7 Great Stiff Leg Deadlift Alternatives

Photo of author
Last Updated On

Doing stiff leg deadlifts can offer benefits but some people want to do other movements. Discover exercise alternatives with similar effects.

Stiff leg deadlifts, also known as straight leg deadlifts, mainly work muscles like your lower back, erector spinae, glutes, hamstrings, forearms, and trapezius.

In turn, that means that stiff leg deadlifts can help you build muscle mass, burn calories, and offer other typical exercise benefits.

Whether you don’t enjoy stiff leg deadlifts, you want to target more or fewer muscles, or you want an alternative for any other reason, these stiff leg deadlift substitutes can offer you some or all of the same benefits.

1. Romanian deadlifts

Romanian deadlifts may look similar to stiff leg deadlifts but they are slightly different. To do Romanian deadlifts you still need some type of external weights, preferably a barbell.

You could also use other free weights like dumbbells and possibly even heavy duty resistance bands

One downside of these last options is that they may not be heavy enough for individuals more experienced with resistance training.

Take the following steps to do a Romanian deadlift:

  1. Set up a rack with a barbell at a height just below where your barbell is if you stand up straight with the barbell in your hands. Add the desired number of weight plates.
  2. Grab the barbell with a pronated grip which means with your hand palms pointing downward/backward. Unrack the barbell and take a few steps back so that you have room for the exercise. Stand up with your feet at more or less shoulder width and your knees slightly bent.
  3. Slightly tilt your upper body forward as far as you can without bending your back or knees or until the bar is right below knee height. The weight plates should not hit the ground.
  4. Slowly move back into the position of step 2.

Good technique is important in any exercise to avoid injuries but especially so for Romanian deadlifts. Before trying to deadlift the heaviest weights it is smart to improve your technique first by starting with light or no weights at all.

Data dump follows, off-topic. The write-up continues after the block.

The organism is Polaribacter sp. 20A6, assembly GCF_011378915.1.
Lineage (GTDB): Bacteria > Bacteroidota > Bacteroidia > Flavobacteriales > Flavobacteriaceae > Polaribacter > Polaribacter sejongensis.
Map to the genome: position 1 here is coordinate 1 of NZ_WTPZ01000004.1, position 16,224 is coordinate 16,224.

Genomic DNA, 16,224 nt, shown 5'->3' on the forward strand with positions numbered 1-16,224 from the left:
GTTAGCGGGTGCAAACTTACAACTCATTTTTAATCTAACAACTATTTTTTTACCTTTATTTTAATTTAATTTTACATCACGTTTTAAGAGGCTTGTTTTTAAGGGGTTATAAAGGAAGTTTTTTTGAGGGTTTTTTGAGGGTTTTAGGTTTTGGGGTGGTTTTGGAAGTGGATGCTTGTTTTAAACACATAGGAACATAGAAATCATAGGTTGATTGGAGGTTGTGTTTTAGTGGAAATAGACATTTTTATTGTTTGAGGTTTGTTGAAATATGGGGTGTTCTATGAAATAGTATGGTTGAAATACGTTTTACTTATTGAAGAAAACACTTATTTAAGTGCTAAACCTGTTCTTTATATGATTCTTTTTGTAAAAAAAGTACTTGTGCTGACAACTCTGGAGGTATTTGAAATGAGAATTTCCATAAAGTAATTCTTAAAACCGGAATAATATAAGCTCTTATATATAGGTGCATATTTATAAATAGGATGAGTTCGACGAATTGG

As mentioned before, the Romanian deadlift is very similar to stiff leg deadlifts in terms of the movement.

The main differences are that the weight stays in the air during Romanian deadlifts and that your knees are generally bent more.

This makes it so you have to implement more controlled motions than stiff leg deadlifts and that you need less flexibility to do the exercise.

One downside of Romanian deadlifts is that your muscles typically go through a slightly smaller range of motion compared to stiff leg deadlifts. This is generally less effective in terms of muscle growth and strength progress.

2. Back extensions

It is generally recommended to use a good back extension machine or roman chair at your gym for this next stiff leg deadlift alternative.

Take the following steps to do a back extension with the dedicated machine:

  1. Take place in the back extension machine. Keep a straight back for now. Make sure you are locked in place safely.
  2. Slowly bend down as far as you can while keeping your back straight. The bending movement comes from your hips, not your lower back.
  3. Move up your upper body in a controlled motion until your body is in a straight line.

There are many equipment options to make back extensions weighted and in turn more challenging for your muscles. Some examples include a weight plate, dumbbell, barbell, etc.

Back extensions can be a great alternative way to work muscles like your lower back, erector spinae, glutes, and hamstrings.

One potential downside of this exercise is that you need a back extension machine which isn’t always available.